In Depth: SQL Injection
[InDepth#2] Let's dive into SQL Injection, learn how it works, and what we can do with it.
We made it! Here we are with our second In Depth email. It may be a week late, but I’m sure the wait has been worth it. I hope you found last weeks’ security tip helpful - it’s easy to overlook, but is important for securing your app. This week, as promised, we’re looking into SQL Injection. I’m very excited for this one, as we’re going to do some actual attacks - not just look at theory and code. I have an interactive demo site up and running (details below), and I hope you have as much fun exploring the various attacks as I did creating them.
While working on this topic, it got me thinking about what I’m trying to achieve with this mailing list. I love the idea of producing more interactive demos to accompany these In Depth emails, so that’s something to look out for in future months1.
Now, before we begin, I need you to promise that the skills I teach you will be used for good, not evil. If you’re here to do evil, stop reading now! 🤫
SQL Injection (SQLi)
What is SQL Injection?
A SQL injection attack consists of insertion or “injection” of a SQL query via the input data from the client to the application. A successful SQL injection exploit can read sensitive data from the database, modify database data (Insert/Update/Delete), execute administration operations on the database (such as shutdown the DBMS), recover the content of a given file present on the DBMS file system and in some cases issue commands to the operating system. SQL injection attacks are a type of injection attack, in which SQL commands are injected into data-plane input in order to affect the execution of predefined SQL commands.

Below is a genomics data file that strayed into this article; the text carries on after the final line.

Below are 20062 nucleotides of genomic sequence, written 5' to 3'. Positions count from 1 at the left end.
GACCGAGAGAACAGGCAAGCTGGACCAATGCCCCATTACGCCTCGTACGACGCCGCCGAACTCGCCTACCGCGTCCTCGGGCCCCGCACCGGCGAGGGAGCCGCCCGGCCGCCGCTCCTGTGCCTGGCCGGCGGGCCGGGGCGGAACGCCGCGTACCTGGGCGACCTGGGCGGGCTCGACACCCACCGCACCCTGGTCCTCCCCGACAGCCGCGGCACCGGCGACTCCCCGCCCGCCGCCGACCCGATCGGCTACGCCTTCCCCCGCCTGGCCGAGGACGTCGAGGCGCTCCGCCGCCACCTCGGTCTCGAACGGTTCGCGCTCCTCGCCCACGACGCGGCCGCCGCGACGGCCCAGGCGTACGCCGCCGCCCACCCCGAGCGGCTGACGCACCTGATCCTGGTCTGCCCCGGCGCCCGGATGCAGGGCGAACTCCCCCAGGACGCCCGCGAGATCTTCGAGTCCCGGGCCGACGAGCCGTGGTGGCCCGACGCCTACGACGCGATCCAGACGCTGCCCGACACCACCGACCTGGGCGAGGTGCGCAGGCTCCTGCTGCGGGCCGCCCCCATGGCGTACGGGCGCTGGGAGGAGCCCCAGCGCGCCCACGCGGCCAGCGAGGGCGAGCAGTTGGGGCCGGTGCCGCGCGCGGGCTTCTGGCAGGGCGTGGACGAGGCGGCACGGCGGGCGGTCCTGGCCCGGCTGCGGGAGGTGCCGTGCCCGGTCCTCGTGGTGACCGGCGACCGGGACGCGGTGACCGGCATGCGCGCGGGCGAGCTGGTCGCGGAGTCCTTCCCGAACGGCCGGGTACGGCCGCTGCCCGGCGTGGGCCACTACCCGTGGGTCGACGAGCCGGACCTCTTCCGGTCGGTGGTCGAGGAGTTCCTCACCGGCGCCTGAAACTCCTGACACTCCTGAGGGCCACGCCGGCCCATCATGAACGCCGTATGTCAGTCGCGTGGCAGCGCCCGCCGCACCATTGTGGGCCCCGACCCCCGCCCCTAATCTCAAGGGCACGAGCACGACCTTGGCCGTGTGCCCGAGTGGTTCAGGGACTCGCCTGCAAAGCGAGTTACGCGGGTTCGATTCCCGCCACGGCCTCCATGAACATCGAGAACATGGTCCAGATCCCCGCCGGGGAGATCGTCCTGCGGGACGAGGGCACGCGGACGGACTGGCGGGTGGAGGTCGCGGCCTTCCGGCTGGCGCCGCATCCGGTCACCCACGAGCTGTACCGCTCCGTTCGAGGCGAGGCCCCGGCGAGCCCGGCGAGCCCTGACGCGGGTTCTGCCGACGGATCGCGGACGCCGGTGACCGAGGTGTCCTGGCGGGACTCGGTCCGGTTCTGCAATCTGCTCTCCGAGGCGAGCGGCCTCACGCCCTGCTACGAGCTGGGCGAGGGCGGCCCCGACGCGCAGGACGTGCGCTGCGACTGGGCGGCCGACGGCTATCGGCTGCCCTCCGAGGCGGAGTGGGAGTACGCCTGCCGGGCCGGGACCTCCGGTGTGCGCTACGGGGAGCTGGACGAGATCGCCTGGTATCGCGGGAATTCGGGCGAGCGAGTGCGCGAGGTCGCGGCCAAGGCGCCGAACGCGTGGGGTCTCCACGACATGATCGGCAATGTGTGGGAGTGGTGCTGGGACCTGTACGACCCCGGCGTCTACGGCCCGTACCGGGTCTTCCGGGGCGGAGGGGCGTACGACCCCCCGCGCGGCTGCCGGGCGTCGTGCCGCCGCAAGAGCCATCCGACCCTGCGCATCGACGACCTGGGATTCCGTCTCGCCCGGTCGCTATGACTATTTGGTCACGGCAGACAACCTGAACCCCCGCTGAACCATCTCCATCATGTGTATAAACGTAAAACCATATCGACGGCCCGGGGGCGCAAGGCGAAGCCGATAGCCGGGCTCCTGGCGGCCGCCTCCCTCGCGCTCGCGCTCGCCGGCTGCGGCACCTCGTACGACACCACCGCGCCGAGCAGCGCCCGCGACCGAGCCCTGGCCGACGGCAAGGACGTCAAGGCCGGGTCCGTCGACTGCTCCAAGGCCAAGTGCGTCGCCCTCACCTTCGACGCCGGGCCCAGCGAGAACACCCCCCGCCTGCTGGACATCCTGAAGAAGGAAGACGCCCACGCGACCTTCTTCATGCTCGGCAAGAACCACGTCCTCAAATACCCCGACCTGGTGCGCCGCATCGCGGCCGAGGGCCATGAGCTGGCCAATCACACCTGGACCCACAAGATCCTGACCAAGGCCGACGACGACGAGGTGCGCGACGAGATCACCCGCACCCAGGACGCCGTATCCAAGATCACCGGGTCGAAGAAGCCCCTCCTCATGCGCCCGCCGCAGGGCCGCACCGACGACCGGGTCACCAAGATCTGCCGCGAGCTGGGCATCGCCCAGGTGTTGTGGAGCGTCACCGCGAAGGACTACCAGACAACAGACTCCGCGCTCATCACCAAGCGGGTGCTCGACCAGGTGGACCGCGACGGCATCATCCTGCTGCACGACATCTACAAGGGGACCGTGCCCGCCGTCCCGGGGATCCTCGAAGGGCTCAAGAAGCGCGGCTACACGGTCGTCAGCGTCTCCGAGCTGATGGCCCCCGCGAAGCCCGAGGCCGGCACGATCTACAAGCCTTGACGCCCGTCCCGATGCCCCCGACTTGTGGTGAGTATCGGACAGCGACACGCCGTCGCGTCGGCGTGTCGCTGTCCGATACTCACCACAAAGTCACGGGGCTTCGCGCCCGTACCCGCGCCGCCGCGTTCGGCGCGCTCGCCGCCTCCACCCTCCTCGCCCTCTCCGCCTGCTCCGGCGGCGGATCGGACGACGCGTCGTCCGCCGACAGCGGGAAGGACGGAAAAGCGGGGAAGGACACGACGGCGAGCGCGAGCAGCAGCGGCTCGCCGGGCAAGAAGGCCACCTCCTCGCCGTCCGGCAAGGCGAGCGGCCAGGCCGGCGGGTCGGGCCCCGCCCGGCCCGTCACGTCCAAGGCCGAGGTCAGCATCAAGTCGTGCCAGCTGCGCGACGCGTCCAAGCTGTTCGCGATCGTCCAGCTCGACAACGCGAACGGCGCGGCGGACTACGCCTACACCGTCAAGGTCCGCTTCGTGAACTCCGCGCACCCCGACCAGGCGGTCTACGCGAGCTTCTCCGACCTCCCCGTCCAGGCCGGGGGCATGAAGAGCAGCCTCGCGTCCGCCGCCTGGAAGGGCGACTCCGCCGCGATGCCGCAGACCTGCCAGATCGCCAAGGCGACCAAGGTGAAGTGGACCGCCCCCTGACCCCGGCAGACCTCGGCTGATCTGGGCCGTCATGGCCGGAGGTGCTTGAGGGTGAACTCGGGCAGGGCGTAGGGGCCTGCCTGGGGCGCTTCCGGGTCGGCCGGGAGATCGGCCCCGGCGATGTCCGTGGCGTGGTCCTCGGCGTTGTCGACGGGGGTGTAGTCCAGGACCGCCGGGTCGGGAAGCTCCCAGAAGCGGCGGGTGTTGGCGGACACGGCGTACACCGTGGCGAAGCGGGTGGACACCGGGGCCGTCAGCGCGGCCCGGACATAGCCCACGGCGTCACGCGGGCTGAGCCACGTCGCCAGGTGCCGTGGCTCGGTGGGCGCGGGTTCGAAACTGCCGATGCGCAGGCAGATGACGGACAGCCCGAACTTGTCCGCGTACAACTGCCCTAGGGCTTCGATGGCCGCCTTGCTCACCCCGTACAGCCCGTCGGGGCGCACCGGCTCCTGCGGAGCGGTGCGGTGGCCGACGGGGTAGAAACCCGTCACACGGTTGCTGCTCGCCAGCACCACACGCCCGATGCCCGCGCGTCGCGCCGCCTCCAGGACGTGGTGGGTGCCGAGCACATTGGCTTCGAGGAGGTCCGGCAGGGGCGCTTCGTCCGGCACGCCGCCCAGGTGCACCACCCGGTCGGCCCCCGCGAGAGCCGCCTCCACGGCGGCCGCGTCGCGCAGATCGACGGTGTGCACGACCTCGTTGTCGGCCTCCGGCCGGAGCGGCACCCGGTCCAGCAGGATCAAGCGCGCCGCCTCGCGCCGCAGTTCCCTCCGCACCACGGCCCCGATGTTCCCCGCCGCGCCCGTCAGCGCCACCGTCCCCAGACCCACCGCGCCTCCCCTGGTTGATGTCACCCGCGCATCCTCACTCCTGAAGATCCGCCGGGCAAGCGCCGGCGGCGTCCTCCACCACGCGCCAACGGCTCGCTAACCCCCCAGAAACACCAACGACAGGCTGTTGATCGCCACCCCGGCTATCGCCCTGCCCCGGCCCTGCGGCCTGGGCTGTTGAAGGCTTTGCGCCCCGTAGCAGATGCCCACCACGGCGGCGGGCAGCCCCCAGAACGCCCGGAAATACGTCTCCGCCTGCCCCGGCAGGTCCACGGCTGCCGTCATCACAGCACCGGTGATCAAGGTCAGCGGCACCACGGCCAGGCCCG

I like to think of SQL injection attacks modifying or hijacking a query for malicious purposes. They can happen any time the attacker is allowed to control some aspect of the query beyond what the developer is expecting.
There are two main types of SQL injection vulnerabilities:
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